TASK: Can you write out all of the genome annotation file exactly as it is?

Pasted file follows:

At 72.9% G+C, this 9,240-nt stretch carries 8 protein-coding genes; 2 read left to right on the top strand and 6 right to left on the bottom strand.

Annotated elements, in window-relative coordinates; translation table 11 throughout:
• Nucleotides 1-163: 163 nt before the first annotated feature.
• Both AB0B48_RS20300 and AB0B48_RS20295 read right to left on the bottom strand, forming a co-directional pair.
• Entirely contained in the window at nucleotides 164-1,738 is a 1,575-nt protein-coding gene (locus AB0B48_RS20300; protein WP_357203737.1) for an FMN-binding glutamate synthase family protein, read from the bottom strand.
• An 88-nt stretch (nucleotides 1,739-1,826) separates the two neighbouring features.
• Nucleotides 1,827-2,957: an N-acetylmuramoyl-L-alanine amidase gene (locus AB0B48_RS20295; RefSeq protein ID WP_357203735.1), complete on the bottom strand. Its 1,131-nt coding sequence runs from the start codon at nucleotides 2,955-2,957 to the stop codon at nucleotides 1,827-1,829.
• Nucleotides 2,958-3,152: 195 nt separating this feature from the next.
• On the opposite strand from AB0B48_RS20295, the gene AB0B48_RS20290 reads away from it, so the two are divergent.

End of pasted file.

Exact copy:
At 72.9% G+C, this 9,240-nt stretch carries 8 protein-coding genes; 2 read left to right on the top strand and 6 right to left on the bottom strand.

Annotated elements, in window-relative coordinates; translation table 11 throughout:
• Nucleotides 1-163: 163 nt before the first annotated feature.
• Both AB0B48_RS20300 and AB0B48_RS20295 read right to left on the bottom strand, forming a co-directional pair.
• Entirely contained in the window at nucleotides 164-1,738 is a 1,575-nt protein-coding gene (locus AB0B48_RS20300; protein WP_357203737.1) for an FMN-binding glutamate synthase family protein, read from the bottom strand.
• An 88-nt stretch (nucleotides 1,739-1,826) separates the two neighbouring features.
• Nucleotides 1,827-2,957: an N-acetylmuramoyl-L-alanine amidase gene (locus AB0B48_RS20295; RefSeq protein ID WP_357203735.1), complete on the bottom strand. Its 1,131-nt coding sequence runs from the start codon at nucleotides 2,955-2,957 to the stop codon at nucleotides 1,827-1,829.
• Nucleotides 2,958-3,152: 195 nt separating this feature from the next.
• On the opposite strand from AB0B48_RS20295, the gene AB0B48_RS20290 reads away from it, so the two are divergent.